Despite the relatively high, arguably marginal elevation, the vineyard is blessed with a micro-climate and is encircled by ancient woodland. According to Simon Field MW, ‘Being virtually surrounded by trees fosters a particular environment which engenders not only marginally higher temperatures but also the de facto virtues of a complex eco-system’. This may also may also help protect the vines from winter and spring frosts. If, however, a severe frost is forecast, Barbara employs a new eco-friendly polymer spray which provides natural anti-freeze and is non-toxic to plants, humans and animals.
There’s a refreshing, light breeze today and I wonder if there’s a slightly moderating effect from the Caversham Lakes near Henley-on-Thames at over 100 metres lower altitude than the vineyard. This large body of water with its various tributaries is at the end of a shallow broad estuary valley at the top of which, to the northern end of the narrowing valley, lies Wyfold Vineyard.
‘Our soil contains much gravel washed down by the ice age and lots of flints which is very damaging to the machinery but the vines love it!’ Those round flint stones lying on the vineyard surface appear to be doing very good impersonations of mini Chateauneuf-du-Pape galets roulés. Certainly the aspect of the slope is perfectly aligned for the sun’s rays to sufficiently heat them up during the day, reflecting warmth under the vine’s canopy and in the evening radiating heat into the ground, warming the vines and their roots.
And what of the ground – are there any plans to go beyond regenerative farming and move towards organic or biodynamic? ‘My son, and my winemaker, Henry Laithwaite of Harrow & Hope, runs an organic vineyard at Marlow so I can observe how it’s done at close quarters. It’s hard and expensive with lower yields and the vines take time to adjust, never mind the people. When I have discussed going organic myself I have to keep in mind that it’s a long process taking many years. I have 12 years left on my lease, so limited time.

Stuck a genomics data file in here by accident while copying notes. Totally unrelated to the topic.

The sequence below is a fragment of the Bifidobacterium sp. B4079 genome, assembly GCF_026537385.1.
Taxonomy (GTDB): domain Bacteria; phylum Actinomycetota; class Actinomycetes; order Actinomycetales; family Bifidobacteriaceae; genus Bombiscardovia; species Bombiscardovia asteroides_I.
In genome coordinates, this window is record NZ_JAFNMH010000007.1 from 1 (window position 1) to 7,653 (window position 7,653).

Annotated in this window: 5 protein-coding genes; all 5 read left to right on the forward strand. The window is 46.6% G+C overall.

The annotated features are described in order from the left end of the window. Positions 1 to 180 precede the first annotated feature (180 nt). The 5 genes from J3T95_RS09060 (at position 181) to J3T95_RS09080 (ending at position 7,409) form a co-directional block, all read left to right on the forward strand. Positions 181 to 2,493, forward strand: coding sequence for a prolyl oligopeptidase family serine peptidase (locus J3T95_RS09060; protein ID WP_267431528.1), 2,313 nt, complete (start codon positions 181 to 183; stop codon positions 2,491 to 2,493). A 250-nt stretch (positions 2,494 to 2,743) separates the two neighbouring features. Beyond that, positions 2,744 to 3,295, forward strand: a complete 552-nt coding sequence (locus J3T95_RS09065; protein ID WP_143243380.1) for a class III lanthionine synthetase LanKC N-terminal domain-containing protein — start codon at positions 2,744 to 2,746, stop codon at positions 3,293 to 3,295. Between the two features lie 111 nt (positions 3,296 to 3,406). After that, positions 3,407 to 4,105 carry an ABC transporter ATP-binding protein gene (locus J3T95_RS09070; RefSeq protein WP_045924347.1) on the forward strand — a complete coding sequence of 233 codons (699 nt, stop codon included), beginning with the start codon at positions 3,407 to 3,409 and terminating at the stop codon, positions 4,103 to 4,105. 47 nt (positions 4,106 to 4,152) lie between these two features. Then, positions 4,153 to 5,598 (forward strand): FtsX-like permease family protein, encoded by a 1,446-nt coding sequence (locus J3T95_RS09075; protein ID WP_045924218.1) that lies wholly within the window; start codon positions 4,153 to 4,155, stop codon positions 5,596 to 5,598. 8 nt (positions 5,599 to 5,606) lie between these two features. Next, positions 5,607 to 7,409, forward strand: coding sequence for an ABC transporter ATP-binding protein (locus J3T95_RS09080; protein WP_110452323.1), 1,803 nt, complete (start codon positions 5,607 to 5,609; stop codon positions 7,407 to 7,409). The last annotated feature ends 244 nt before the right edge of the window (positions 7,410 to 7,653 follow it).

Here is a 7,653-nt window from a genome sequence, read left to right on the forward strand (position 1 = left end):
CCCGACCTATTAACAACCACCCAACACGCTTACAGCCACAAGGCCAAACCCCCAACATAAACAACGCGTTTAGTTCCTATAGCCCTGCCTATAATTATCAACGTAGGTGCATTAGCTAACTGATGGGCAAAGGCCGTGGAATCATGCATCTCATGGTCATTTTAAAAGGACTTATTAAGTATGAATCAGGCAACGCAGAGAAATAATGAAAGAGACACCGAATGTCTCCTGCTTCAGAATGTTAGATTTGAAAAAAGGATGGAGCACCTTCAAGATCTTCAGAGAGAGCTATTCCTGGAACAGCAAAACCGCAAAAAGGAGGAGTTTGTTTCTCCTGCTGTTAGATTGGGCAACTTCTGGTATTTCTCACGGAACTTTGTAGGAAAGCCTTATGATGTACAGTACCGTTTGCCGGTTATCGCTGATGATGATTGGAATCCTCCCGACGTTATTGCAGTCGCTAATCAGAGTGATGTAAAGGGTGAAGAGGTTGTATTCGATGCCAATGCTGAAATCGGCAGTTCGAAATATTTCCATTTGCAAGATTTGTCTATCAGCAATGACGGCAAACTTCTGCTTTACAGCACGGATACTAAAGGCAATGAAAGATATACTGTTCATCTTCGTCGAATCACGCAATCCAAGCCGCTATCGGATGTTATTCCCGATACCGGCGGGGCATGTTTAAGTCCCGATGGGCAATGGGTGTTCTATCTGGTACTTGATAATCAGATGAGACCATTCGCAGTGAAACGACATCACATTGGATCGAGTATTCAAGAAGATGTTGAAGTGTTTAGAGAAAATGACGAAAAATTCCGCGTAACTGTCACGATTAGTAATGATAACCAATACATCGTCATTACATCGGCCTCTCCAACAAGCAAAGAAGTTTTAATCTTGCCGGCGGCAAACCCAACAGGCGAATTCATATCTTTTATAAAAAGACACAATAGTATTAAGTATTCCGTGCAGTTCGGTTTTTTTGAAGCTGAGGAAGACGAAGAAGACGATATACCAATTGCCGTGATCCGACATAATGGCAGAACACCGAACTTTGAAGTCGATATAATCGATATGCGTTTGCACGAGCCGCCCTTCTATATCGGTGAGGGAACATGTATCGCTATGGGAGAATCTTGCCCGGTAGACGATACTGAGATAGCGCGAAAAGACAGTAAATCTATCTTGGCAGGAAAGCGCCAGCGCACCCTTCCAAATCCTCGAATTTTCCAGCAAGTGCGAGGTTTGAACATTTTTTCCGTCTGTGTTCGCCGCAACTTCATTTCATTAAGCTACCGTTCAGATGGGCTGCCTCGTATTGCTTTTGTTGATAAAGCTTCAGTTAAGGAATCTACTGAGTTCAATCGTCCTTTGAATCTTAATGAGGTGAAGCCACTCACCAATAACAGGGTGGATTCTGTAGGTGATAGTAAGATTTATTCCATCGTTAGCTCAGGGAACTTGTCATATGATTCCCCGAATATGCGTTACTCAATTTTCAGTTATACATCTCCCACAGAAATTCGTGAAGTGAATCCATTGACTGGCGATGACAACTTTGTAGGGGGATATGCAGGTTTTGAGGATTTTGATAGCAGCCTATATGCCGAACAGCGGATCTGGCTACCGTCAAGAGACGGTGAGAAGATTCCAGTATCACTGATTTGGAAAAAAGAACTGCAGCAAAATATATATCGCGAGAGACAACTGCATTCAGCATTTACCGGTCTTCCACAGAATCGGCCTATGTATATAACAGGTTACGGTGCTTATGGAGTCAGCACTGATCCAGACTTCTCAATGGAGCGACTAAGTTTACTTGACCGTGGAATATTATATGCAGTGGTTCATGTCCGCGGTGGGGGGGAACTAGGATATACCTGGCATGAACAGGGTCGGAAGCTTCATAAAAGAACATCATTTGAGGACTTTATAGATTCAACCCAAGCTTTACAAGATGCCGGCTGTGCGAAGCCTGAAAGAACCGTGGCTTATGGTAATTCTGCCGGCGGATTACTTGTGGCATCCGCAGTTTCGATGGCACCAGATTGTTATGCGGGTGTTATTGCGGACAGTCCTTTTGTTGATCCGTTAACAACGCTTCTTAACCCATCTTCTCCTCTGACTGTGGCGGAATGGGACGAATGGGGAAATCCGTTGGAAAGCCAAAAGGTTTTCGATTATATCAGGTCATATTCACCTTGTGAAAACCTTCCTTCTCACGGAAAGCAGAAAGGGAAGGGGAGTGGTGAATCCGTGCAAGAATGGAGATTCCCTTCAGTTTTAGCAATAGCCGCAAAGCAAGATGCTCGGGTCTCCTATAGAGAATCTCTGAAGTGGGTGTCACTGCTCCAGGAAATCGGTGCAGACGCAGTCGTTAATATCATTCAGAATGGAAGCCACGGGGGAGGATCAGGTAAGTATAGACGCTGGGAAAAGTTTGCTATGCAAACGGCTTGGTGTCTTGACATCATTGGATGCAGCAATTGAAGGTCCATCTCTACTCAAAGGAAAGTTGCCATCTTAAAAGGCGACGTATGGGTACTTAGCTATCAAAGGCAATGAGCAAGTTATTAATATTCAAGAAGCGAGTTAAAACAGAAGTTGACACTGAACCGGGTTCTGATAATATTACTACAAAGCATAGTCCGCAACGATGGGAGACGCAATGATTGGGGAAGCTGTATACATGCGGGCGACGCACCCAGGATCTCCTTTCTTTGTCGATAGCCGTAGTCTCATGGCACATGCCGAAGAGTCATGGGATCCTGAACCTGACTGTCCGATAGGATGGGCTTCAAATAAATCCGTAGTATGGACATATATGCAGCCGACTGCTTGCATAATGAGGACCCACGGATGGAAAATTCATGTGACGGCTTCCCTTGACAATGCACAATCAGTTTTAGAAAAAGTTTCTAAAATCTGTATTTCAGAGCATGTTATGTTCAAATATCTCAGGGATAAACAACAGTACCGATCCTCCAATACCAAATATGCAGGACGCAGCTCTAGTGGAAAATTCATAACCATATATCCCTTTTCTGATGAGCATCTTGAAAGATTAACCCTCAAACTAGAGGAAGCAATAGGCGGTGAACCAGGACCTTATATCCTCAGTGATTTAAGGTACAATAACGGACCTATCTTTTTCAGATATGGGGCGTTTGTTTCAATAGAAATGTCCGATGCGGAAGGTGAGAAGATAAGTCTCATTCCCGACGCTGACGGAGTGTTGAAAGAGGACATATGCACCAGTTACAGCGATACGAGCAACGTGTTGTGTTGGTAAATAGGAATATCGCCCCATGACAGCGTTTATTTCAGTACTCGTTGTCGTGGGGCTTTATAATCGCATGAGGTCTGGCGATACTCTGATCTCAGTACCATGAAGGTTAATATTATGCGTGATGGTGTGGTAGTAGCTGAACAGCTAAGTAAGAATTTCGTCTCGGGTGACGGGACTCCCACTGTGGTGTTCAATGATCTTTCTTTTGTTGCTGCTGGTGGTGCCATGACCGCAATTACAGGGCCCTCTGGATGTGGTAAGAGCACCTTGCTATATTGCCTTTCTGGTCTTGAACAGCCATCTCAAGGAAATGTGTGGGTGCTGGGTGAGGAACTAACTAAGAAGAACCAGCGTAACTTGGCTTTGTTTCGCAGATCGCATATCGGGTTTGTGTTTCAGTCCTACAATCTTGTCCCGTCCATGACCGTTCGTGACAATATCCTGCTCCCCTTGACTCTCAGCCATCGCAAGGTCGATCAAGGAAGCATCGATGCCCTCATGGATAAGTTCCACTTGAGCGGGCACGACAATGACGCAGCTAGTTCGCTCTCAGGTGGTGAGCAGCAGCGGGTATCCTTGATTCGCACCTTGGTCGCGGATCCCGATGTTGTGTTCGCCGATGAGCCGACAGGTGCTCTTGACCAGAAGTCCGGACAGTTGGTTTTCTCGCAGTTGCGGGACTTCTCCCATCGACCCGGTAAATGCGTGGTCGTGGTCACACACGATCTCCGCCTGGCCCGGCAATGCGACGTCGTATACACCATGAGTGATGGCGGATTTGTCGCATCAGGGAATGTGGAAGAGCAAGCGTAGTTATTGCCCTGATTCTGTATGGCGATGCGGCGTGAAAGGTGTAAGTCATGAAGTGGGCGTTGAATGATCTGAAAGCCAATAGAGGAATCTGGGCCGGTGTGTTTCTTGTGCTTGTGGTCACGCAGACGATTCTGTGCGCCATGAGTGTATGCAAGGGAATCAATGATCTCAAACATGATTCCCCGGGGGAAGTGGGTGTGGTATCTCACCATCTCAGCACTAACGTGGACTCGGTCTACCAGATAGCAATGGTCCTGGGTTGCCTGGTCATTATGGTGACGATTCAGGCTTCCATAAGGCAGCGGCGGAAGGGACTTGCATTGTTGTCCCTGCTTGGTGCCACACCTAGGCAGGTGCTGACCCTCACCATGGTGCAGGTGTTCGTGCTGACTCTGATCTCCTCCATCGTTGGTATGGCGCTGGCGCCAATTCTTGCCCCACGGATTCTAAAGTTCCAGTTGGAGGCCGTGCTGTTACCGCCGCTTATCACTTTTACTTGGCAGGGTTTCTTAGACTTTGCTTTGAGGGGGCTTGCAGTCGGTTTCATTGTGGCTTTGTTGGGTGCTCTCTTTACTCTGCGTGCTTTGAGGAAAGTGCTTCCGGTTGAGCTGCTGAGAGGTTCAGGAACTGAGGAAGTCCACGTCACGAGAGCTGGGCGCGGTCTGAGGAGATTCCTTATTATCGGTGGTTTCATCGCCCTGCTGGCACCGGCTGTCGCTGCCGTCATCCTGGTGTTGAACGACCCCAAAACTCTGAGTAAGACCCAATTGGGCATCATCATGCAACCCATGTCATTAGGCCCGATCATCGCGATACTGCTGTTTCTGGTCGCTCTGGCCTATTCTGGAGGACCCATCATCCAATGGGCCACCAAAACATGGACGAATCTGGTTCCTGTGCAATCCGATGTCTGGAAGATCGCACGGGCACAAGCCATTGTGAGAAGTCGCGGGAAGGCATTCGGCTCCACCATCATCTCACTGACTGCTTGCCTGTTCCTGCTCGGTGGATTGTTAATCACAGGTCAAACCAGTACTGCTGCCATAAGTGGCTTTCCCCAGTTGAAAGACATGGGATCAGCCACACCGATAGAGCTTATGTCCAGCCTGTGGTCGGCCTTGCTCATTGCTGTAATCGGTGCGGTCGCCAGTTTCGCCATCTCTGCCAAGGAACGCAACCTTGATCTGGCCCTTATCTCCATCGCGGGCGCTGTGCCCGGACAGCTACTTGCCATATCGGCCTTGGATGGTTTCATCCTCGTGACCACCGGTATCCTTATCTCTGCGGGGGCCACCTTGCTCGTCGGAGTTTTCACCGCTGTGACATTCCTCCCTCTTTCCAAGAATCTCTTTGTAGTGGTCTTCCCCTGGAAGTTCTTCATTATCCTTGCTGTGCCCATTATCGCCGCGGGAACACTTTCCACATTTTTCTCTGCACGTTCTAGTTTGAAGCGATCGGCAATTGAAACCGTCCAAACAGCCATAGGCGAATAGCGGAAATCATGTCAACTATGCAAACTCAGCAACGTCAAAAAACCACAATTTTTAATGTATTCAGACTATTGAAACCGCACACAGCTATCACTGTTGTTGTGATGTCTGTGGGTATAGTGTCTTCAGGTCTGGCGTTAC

My policy is to improve the soil and follow regenerative farming as much as I can. I concentrate on below-the-ground health as much as, if not more, than above the ground. I make my own compost with turkey and horse manure from local farms, vine shreddings etc. I plant wildflowers and green swards/cover crops between the rows, so there’s no tilling. I aim to leave these two hectares in a much healthier state than they were when I took over’.
Barbara started growing vines here from 2003, adding more in 2014 and Wyfold has remained ‘single estate’ since its inception. No chardonnay, pinot noir or meunier grapes have been bought in from other vineyards, with one notable exception - a pre-phylloxera Bollinger pinot noir cutting given to Barbara by Hugh Johnson who received it from the late Christian Bizot, Head of Bollinger. ‘The vines are still in production today and are included in the Wyfold pinot noir harvest’. How much more regenerative can you get?!
Managing her vineyards assiduously requires extremely hard work and long hours tending the vines, freezing cold pruning in the winter and intense, skilled canopy management in the growing season. All this is achieved with no mains electricity supply to the vineyard, so there’s no convenient jet washing of the viticultural equipment as a small generator is required for even this most rudimentary of tasks.
It’s been a life affirming, educational encounter. Post visit, I open a bottle of the 2017 Brut Rosé and can attest to its excellence – elegant, bright, rosy-cheeked, balanced and delightfully bubbly much like its vigneronne. The Laithwaite contribution to regenerative viticulture is clearly a winner on every level. Long may it continue.
All photographs are supplied by and credited to Mikey Clark.